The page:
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To

My Beloved Alma Mater
Ripon College, wisconsin

wbere witb Small Glasses but Great Teachers

1 First Began to Love and Revere Tbe Englisb Language and its Literature

" Everyday Englisb”
1s Affectionately Dedicated

PREFACE

Everyday English ” has been written, not to exploit a theory, but to meet the loudly-voiced demand of American educators for a different sort of language training.

This demand has arisen because of evident need. It is well understood that language work is the weakest link in the long chain of public school methods. Should one still doubt this, let him consider two significant facts in the recent history of secondary schools: (1) Some of our best high schools now require a short but strenuous review of the very elements of English, -- oral reading, spelling, and penmanship; (2) Certain of our great universities have lately ruled that all would-be students must pass satisfactory entrance examination in reading, spelling, penmanship, and simple English composition. No course of study nor examination is suggested in number, geography, history, natural science, or nature study; for language alone gives rise to serious complaint.

The cause of failure to satisfy is not long to seek. Let it be remembered that America and her schools are continuously swallowing, constrictor-wise, huge masses of population from a score of foreign nations. This peculiar and difficult condition cannot be paralleled in any other country under the sun. For the sake of self-preservation, nation and school must digest all this raw material. In this fact lies our chief problem.

How have we met the problem thus far? Have we provided freely for children of foreign-born parents, who hear little or no English in the home, instruction in which special emphasis is laid upon vocabulary gain? These children, in learning to read, need to acquire, in the case of most words, not merely written signs for terms already possessed in oral use, but also the original ideas lying back of those oral signs, together with the oral signs themselves. The English-speaking child, for example, knows the object sofa, and the word sofa; he has, therefore, an idea corresponding to the object sofa, and he knows the name of that idea; he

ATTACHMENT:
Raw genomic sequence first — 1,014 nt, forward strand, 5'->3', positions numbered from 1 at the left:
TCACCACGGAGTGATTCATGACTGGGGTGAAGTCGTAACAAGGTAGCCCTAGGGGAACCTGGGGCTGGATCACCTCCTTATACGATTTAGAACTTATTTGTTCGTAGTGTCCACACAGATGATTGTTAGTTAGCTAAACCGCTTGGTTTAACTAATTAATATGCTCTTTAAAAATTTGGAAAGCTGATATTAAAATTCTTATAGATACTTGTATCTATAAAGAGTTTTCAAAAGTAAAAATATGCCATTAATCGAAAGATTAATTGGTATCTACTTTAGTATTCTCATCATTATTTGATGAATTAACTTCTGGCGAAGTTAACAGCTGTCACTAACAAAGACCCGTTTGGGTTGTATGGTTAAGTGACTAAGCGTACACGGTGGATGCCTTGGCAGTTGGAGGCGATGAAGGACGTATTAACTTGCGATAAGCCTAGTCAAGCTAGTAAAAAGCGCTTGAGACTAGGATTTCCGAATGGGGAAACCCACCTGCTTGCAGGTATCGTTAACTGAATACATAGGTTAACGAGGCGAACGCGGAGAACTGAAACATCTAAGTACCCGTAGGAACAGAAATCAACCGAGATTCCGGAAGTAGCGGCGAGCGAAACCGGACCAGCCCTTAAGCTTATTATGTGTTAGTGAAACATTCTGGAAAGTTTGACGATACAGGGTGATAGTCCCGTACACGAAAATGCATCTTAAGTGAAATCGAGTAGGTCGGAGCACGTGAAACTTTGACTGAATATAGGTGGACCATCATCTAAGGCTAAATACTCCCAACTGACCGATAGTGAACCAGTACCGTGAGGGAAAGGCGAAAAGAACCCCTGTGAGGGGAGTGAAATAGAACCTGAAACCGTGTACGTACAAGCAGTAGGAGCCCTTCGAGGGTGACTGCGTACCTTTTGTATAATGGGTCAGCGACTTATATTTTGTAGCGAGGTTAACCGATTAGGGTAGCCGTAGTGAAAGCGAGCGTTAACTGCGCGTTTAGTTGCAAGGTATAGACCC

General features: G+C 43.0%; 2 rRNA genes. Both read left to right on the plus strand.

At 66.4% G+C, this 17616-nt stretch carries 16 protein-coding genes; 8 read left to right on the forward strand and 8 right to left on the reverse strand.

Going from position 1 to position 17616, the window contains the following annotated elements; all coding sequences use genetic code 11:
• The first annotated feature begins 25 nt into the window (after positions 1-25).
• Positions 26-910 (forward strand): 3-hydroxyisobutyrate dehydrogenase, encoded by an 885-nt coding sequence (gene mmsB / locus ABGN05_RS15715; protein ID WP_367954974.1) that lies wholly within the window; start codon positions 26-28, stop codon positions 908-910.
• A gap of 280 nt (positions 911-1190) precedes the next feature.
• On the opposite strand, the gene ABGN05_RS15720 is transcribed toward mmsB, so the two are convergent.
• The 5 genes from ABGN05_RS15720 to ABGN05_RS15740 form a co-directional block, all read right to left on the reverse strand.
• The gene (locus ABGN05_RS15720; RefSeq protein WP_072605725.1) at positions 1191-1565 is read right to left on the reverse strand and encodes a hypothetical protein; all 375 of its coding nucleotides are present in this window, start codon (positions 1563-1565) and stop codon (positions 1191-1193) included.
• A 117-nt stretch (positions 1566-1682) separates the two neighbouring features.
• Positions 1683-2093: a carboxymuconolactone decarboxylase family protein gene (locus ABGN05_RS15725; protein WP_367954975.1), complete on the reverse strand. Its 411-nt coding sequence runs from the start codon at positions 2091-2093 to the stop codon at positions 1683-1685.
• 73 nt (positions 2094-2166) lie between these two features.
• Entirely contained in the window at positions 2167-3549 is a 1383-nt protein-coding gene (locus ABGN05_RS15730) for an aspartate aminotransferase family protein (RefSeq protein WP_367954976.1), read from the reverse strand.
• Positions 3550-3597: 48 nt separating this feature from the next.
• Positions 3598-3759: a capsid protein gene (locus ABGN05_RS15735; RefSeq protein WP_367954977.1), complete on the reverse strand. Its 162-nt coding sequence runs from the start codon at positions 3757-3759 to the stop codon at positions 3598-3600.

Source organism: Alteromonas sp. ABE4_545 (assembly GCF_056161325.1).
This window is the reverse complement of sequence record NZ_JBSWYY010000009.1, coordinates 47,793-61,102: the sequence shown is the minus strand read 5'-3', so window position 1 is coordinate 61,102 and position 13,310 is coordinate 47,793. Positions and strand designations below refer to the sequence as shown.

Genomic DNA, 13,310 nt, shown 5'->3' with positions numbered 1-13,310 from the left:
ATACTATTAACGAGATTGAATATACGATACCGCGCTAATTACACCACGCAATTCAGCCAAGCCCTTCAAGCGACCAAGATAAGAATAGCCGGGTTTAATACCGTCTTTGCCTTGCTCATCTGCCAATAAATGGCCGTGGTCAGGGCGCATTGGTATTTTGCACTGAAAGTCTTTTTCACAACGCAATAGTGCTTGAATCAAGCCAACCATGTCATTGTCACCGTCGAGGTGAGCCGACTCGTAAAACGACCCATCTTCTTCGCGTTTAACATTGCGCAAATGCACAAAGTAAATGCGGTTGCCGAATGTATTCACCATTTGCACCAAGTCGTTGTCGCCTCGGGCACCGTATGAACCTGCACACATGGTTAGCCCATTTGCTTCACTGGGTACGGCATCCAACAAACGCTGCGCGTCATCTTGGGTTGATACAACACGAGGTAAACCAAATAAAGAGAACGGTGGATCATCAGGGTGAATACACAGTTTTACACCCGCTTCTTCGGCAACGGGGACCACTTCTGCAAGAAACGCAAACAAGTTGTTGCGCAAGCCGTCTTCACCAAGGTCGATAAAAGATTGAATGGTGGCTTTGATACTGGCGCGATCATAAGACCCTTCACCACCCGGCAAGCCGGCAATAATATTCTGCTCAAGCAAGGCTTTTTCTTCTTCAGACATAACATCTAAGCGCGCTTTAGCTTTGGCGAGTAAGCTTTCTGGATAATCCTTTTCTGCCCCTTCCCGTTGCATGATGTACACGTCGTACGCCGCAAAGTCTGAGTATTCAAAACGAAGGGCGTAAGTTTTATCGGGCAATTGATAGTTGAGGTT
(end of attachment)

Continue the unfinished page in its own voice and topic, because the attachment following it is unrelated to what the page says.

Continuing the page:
has but to acquire the written sign, which association and the interest of recognition will enable him to master speedily. But the child of our emigrant citizen may have neither the idea of this object nor the oral sign for the idea; hence he must learn simultaneously both the oral and the written sign for what to him is a pure abstraction. Perhaps for years a considerable portion of his textbook vocabulary is made up of terms which for him have no inner content of meaning. This fact easily accounts for the amazing misuse of words in the written work of children from foreign homes. In the failure to provide adequate language training for these innumerable children who know almost no English, lies partial explanation of the waste of two or three years in the grades which prominent schoolmen are now vigorously trying to locate.

From three to three and one-half minutes of oral reading is the whole average daily allowance to the child thruout the intermediate grades, altho reading is to him more important than anything else in the whole field of education. For, in the sixth or the seventh grade he will doubtless leave school, as nine-tenths of all pupils annually do, with but a meagre vocabulary doubtfully possessed. He is therefore wholly unprepared to make his way amid modern civilization, which demands a generous and ready vocabulary. His chief need for life was knowledge of English speech ; he has dabbled in a score of subjects; he has learned indeed many useful things; but he has not gained the mastery of his own vernacular.

Have the children from English-speaking homes, however, forged ahead conspicuously because of their greater advantages in the possession of a considerable vocabulary of English words? If not, why not?

A second great cause for the failure of the schools to satisfy in regard to language lies in the fact that until very lately, nearly all language teaching, from primary grades to college halls, has proceeded upon the false assumption that living English is a dead matter of rules, which can be formulated, taught, and applied in practice. This is not truth, and no system founded upon untruth can endure. For the final court of appeal in matters of English speech is the law of good usage. But the memorizing of rules which are no rules has usurped the place of broad and generous instruction leading to full development of power of observa

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